Monday, May 16, 2016

Carol Watts, When blue light falls




This pamphlet When blue light falls  (published by Peter Hughes' Oystercatcher Press in 2008) is the first tranche of a longer sequence. 

What is here is sixteen poems. The first eight (even-numbered, 2 - 16) are like a very slow meditation on blue light, particularly the blue of the sky. The second eight (odd-numbered, 1 - 15) are formally different, the words arranged in very short couplets; the vocabulary and images become less spare ("Ukrainian", "cottonwoods", "lias") and the topics proliferate. But behind this second half, and connecting it in some way to the concerns of the first, there's a distinct diurnal sequence from early morning through to night.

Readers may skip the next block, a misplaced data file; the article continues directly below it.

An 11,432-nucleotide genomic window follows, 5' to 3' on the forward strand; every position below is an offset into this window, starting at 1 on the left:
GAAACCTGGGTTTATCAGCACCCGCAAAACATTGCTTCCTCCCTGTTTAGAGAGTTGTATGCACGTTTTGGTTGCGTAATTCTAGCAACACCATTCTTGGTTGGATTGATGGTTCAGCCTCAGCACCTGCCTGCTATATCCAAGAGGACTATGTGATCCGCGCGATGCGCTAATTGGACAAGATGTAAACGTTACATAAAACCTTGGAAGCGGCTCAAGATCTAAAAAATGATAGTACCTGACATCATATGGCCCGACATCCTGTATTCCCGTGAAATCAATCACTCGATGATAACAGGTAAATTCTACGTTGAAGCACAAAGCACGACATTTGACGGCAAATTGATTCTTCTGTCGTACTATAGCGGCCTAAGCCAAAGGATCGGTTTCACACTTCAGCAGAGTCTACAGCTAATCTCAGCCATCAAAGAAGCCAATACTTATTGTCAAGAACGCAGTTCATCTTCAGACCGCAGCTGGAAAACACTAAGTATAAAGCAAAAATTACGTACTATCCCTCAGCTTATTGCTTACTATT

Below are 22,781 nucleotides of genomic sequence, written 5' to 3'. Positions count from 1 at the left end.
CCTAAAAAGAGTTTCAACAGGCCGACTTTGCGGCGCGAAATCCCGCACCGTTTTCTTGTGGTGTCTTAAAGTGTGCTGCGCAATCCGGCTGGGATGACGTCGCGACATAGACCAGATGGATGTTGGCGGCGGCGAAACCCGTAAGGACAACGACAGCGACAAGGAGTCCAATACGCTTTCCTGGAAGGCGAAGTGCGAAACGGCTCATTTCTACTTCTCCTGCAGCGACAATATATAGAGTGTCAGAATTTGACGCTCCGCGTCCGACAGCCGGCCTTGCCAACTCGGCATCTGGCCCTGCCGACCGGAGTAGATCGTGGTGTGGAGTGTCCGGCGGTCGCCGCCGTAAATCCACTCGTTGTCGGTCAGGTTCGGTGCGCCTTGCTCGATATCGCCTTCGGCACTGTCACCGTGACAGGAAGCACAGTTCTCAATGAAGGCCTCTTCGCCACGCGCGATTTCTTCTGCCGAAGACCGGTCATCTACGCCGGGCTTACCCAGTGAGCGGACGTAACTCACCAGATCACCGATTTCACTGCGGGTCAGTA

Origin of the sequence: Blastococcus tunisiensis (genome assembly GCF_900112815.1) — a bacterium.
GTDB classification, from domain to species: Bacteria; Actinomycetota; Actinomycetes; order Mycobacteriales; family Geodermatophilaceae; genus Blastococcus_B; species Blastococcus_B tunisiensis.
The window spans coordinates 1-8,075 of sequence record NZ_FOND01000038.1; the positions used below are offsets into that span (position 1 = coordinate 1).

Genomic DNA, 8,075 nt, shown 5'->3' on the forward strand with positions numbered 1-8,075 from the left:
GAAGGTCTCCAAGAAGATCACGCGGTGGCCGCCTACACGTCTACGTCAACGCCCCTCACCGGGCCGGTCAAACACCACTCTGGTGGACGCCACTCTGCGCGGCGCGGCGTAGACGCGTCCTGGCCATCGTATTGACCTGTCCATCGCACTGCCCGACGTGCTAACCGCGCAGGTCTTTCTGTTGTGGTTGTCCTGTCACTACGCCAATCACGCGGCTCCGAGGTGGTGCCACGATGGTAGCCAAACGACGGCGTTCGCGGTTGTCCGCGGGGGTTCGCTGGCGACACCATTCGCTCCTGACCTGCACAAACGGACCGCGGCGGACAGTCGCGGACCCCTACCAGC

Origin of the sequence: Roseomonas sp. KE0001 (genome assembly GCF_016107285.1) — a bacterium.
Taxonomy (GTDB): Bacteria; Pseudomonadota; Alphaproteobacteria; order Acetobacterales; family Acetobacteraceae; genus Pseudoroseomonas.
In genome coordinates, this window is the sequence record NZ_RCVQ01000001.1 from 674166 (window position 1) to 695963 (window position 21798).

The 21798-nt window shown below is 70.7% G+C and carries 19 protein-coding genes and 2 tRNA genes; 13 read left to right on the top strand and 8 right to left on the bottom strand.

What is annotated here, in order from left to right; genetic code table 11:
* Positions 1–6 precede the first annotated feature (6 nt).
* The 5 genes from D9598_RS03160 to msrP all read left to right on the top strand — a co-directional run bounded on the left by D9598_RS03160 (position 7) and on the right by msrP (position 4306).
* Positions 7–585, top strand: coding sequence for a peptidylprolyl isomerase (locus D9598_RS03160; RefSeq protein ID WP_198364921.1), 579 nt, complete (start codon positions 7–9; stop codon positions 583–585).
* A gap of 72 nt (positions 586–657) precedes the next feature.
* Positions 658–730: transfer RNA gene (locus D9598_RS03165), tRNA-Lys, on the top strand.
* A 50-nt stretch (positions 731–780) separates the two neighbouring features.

This second part is sometimes agitated, in fact it's the seriousness of the thought that compels attention throughout. From the splintered vocabulary come ideas of glass-blowing and television. Some idea of extinction too, as in this poem, from the first half of the sequence: 



8



yet it is uncertain

if there is this habitat of blue

to speak of



turning its bleak constancy

to what might shine

at my lived

                     and fortunate

door



a grip loosened into it

might fall or

                      fly


without

a word







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